We learned many uses of red root from the Native Americans. The Cherokee used the root as a digestive aid. The Chippewa used the root for constipation and bloating, pulmonary troubles and shortness of breath. The Iroquois made a decoction of the leaves, which are said to be more astringent than the root, for diarrhea, and the root for the blood and colds. Many tribes also found that it was helpful as a wash for wound healing, probably due to its astringent properties, and for healing the sores of venereal disease.
Modern Day Uses of Red Root
Today, we look at how red root functions in the body. Red root stimulates lymph and interstitial fluid circulation. It acts as an anti-inflammatory to the spleen and lymph nodes, prevents blood that is high in fat from clumping, and smoothes stomach and intestinal function. The blood transports better, because inflammation across the surface of the lymph nodes is decreased, and bioavailability of nutrients to the cells is increased. We see cases of malabsorption improve dramatically with the introduction of red root. It is a plant that clears excess secretion, and tightens tissue, influencing function to improve. When this occurs, blood is built, improving anemic conditions, cells and muscles receive their proper nutrients, and appetite and immunity improve.
There are many ways to apply red root to dysfunction in the body. In my practice, I recognize that the spleen plays a major role in digestive function, and when digestive disorders are present on a disease or syndrome level, deficiency of the spleen is a contributing factor. Spleen deficiency appears in Irritable Bowel Syndrome and Irritable Bowel Disease (Chron’s and Colitis), where there is impaired uptake of nutrients and an imbalance between wet and dry in the gut, and they respond very well to red root as a long-term tonic at moderately low doses.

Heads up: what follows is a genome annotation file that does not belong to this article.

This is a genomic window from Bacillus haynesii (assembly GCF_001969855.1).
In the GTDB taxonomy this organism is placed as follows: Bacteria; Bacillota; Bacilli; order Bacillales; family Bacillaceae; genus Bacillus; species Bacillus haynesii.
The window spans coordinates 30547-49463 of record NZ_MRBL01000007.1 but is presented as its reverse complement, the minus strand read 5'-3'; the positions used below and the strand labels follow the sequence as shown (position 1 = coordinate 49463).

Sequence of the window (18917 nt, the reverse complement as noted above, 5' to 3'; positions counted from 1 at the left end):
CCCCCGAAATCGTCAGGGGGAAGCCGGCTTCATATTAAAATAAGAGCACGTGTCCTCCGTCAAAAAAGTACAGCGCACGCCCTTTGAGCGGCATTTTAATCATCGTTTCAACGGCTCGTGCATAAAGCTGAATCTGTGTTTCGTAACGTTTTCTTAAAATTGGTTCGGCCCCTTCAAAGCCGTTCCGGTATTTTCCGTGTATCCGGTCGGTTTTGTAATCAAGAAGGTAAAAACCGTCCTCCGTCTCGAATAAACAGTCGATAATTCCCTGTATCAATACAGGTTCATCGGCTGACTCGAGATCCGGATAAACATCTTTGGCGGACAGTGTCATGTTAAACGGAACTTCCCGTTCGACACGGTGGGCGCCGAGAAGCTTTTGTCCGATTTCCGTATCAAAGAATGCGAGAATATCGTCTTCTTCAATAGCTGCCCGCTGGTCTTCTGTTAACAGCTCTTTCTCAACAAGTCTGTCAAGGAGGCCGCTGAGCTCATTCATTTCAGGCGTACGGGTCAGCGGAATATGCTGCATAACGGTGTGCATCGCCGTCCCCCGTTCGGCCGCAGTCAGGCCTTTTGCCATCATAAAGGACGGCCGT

The astringent qualities that dry up damp conditions aid conditions where lymphatic congestion is a problem. Mastitis, mononucleosis, tonsillitis and strep infections all find relief from red root. It reduces lymphatic swelling, and sooths sore throats. I often combine red root with other lymphatics, as well as herbs specific to the illness.
Chronic conditions that affect lymphatic function respond well to red root. They are leukemia, Hodgkin’s disease, rheumatism, AIDS and various types of anemias. Please consult someone clinically trained in herbal medicine and experienced in working with these conditions before embarking on your herb journey if you have a positive diagnosis for these diseases.
Because red root has a grand effect on overactive mucosa, it is an excellent expectorant. This is one area where the leaves are a successful treatment. I have found use for them in respiratory illnesses, such as bronchitis, both acute and chronic, and sore throats. I don’t employ the leaves alone, but often combine them with the root of the plant.
Herbs that support lymphatic function do so in many different ways. While I hear many speak of lymphatic herbs as being blood cleansers, we must remember that organs – not plants – clean blood. Plants stimulate and support the process, retraining the body in a function that was forgotten. In the case of disease, where blood is weak, herbs support recuperative function, and when the spleen and lymphatic system have been disabled, it is important to support those functions to increase healing potential.
Where wild fire once burned, red root thrives. It sprouts from rootstock after the tops are burned, and is usually the first to reappear after the fire. Ironically, the Native Americans used the root as firewood when timber was scarce. We see in the body that red root balances wet with dry. It clears the channels of dampness, and decreases inflammation, and increases function, allowing the body to transform food into energy and build blood. It becomes our body’s walking stick, helping it to move again and grow strong once more. From here, we can truly begin to heal.